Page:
My initial impression of the packaging was that it was quite wonderful to look at. The box art was appealing and the backside has exactly what you would get in the box. However, the contents inside were quick jarring. Inside the box you get two sprues (one normal plastic and one translucent); one 25mm clear plastic base; and instructions. My issue was that there was plenty of space inside the box for one to two more sprues or they could have even reduced the packaging size allowing for more of these kits to fit in one box for shipping.
The sprue layout is one of the better ones I have seen from a company’s first attempt at plastic kits. While there is still room for improvement (I’ll discuss more of this in the cons), the parts were clearly numbered and most of the bits were easy to snip off. There was minimal clean-up and the one odd mold line compared to other Wizkids products. The finished product (pictured below) is also quite amazing and a pretty neat miniature to add to your collection if you’re into tieflings like I am.
The sprue layout was well done with the bits being clearly identified and the plastic is easier to cut than plastics from Archon Studios which will save your hand from being sore the day after cutting. Cleaning up after cutting the bits off the sprue is easy for most bits and, surprisingly, gluing the bits was easier than other plastic kits where the Tamiya plastic glue would take forever to bond the pieces. Adding onto this, there were barely any mold lines to clean up and there weren’t any noticeable gaps that I would have to fill in. The detail on the mini is also fantastic and it looks pretty cool. As I said in the initial impressions, I would consider buying this if you’re into tieflings.
However, the amount of pros is nothing to the amount of issues I had with this kit. Thus, let’s begin with the elephant in the room, the pricing. This kit is priced between $13.50 to $15. That is a hard pill to swallow for what’s essentially two sprues and a base. If you’re unfamiliar with Wizkids products, they have their Nolzur’s Unpainted line where $15 gets you a large miniature like a young dragon, behir, balor, or a giant. So it’s quite jarring to see a medium mini (that would be sold in a pack of two for $5 if they were part of the Nolzur’s Unpainted line) being sold for $15. The pricing issue also goes hand in hand with the box contents. Wizkids advertised these minis as customizable but the issue is that this specific kit only comes with three head options, two left hand options, three right hand options, and two spell effects along with two optional bits, a backpack and a lantern. That’s an okay number if the kit was sold at a cheaper price but not for $15.
Another issue I had was with the placement of the bits. Starting with the contact points for the hand bits. It is not a good idea to place the contact point on a fragile spot like a finger. With this type of plastic it would be very easy to snap off the finger while trying to cut it off the sprue. Another issue I had was with the right arm. There is no good reason as to why that arm was split into two pieces. It just seems random and adds an unnecessary tiny piece. The translucent bits were also a nightmare to put together especially with piece B3 from the translucent sprue which is difficult to glue on. The same goes for piece A1 and A2 to form the gas effect coming from his hand. The two pieces would not stick together and due to its translucent nature I couldn’t see the reason why. When it came to the putty base, the bottom of the mini wouldn’t align with it so I couldn’t use it because the two pieces wouldn’t fit. The overall issue with this kit (and a simple fix in my opinion) is to add sockets where the pieces could fit and while there might be less options for posing or less customizable options, there weren’t many to begin with. Aside from fitting the piece together, you’ll have to deal with the unclear instructions. It’s always a nice touch when a company adds physical instructions in the box but only if you could actually read them. The instructions included are frankly, terrible. This is not how you do them. It would have been better to have them printed out on a regular sheet of paper and fold it to fit the box because there is more than enough room to fit that folded piece of paper.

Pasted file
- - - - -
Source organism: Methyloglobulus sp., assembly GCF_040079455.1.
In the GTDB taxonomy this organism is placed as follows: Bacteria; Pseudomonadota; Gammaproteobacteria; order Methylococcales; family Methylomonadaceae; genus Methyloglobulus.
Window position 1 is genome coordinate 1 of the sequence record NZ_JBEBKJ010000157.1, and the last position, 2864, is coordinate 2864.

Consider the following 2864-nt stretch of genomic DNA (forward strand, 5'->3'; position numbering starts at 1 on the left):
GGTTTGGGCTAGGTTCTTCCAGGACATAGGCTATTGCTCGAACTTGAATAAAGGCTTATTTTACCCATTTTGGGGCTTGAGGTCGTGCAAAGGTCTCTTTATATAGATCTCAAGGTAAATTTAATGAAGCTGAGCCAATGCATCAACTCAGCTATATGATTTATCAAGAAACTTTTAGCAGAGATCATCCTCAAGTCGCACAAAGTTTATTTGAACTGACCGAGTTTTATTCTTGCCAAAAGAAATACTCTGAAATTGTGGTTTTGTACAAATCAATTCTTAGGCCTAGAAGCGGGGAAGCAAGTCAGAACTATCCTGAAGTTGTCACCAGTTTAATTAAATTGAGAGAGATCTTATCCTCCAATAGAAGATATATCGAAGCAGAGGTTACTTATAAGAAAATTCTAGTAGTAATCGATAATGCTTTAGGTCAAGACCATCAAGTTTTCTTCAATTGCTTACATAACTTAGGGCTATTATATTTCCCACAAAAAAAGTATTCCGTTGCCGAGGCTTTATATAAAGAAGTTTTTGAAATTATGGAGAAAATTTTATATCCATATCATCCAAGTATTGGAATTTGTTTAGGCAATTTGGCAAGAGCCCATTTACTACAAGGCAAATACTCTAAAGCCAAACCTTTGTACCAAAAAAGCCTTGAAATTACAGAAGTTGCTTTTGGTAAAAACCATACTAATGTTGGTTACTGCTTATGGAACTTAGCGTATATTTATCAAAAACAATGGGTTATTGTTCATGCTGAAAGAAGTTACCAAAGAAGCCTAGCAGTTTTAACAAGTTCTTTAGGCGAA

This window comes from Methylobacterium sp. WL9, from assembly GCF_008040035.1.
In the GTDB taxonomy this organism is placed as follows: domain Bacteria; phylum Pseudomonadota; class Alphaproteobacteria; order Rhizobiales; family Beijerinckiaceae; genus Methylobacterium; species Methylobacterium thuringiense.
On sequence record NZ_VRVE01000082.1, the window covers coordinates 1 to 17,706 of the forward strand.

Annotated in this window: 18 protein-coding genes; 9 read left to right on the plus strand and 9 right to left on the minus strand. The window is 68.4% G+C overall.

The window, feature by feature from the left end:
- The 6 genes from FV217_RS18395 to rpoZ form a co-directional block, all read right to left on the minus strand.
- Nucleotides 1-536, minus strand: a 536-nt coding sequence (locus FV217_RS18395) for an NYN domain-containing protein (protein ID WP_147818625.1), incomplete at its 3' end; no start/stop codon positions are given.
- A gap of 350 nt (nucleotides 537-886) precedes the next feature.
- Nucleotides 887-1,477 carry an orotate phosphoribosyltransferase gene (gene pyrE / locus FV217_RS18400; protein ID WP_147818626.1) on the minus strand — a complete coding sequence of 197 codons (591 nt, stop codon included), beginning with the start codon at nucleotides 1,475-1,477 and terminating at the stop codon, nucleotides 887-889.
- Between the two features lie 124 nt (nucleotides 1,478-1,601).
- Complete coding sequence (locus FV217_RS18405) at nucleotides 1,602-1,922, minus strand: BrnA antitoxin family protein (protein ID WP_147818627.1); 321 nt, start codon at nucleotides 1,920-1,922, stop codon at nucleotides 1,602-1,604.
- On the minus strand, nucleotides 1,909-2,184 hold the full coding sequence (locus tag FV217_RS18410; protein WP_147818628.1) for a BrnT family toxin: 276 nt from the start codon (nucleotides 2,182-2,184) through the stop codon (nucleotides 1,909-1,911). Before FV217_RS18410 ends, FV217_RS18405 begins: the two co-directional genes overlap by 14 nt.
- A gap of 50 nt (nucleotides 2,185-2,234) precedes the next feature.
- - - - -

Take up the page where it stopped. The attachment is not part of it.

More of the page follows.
As someone who has built several kits including large dragons made out of resin, a Huey helicopter from Revell (and is considered one of their worst kits) and plastic kits from Archon Studios, Games Workshop, Wargames Atlantic, Gripping Beast, etc; this is one of the worst kits I got my hands on. For a $15 kit, there is so much room for improvement and I don’t recommend you purchase it unless you really want this tiefling warlock and don’t mind priming the translucent bits so you could actually put them together. To improve this kit and future frameworks minis, they can either keep the contents as is, but reduce the price to $8.50 while slimming down the box size. Another option would be to implement sockets to make it easier to put the pieces together and to ensure the ability to customize your mini you could add an additional sprue with more options. Another method to improve the kit is to print the instructions on a larger sheet of paper and make it legible. This was a disappointing kit and I really hope Wizkids improves upon this line because so far there are better and cheaper options out there. See pic below:
From left to right: Bad Squiddo Games ($8 for two Tieflings); Wizkids ($13.50-$15 kit); Dungeon Swag 3-D printed Tiefling (came in a box with 7 other minis for a total of $16.50); Reaper Miniatures Bones Black Tiefling Warlock ($4.50, Metal version is $10); Ral Partha Legacy ($30, comes with bone pile not pictured here)